?

Log in

No account? Create an account

Previous Entry | Next Entry

Mum and I were in Tesco on Saturday when the fire alarm went off. Everyone ignored it, as British people do when we hear alarms, but it turned out to be real and we had to evacuate the building. No actual fire though; people were allowed back in after about ten minutes. Still, a bit more excitement than we usually get at the supermarket.

Interestingly enough, the alarm sounded just after we'd selected a birthday present for Kat. Was this Tesco's way of disapproving of our choice?

Oh great and wise Tesco, what do you think I should buy my brother's girlfriend for her 21st birthday?

(Also, I can't help but wonder how the clean up of trolleys would go after an event like this. How long do staff give people to return before they start clearing the abandoned trolleys away? Do they put the items straight back on the shelves or collect them all up to do later? What about frozen food? So many questions!)

Comments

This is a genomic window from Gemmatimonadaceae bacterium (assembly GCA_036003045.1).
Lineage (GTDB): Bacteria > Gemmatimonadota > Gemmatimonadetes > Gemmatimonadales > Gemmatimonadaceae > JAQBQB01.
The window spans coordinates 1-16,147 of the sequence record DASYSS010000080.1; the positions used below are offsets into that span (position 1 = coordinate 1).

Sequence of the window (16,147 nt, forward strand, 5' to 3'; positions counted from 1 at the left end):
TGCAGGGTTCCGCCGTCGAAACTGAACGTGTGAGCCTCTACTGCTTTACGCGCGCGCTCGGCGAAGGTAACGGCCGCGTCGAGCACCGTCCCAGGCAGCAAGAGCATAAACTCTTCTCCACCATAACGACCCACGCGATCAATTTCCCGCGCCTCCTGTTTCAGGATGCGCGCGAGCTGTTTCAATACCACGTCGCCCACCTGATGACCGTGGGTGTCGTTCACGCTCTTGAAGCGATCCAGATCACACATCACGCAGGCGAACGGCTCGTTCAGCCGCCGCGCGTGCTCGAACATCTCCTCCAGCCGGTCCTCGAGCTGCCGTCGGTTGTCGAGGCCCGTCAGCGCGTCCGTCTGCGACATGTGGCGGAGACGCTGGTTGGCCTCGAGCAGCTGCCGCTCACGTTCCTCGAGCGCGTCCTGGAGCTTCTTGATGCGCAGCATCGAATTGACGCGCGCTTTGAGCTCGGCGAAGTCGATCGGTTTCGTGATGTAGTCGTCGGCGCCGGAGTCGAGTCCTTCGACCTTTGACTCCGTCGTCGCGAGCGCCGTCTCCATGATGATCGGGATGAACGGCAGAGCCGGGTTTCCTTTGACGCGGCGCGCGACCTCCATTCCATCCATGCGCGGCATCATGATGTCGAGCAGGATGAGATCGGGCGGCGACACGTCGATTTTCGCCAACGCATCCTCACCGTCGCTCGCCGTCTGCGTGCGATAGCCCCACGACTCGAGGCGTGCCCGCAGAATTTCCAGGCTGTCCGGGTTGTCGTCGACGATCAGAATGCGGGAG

( 3 comments — Leave a comment )
tyasante
May. 26th, 2008 01:33 pm (UTC)
Ah, the Gods of Tesco (pron: Teh-Sk'ooooooh) disapprove of everything. They would rather all bought their Tesco Value range since it is cheap, and can be sacrificed more easily at their alters of Self-Checkout. Mayhap you angered the Great Gods of Tesco, for the present was not of Tesco's brand...

It's comments like these that make me realise I've been reading far too much about Ancient Greek Mythology and not focusing enough on my bastard essay ...
after_thought16
May. 26th, 2008 07:37 pm (UTC)
Does anyone else find that the self-checkout seems to attract morons...
bluegoo0
May. 27th, 2008 06:40 pm (UTC)
Yes ^^; certainly I use them!

I have never quite got the hang of the sacrificial self-checkout ritual. The altar tends towards bad omens such as finding my sacrifices invisible...
( 3 comments — Leave a comment )

Latest Month

September 2018
S M T W T F S
      1
2345678
9101112131415
16171819202122
23242526272829
30      

Tags

Powered by LiveJournal.com
Designed by Keri Maijala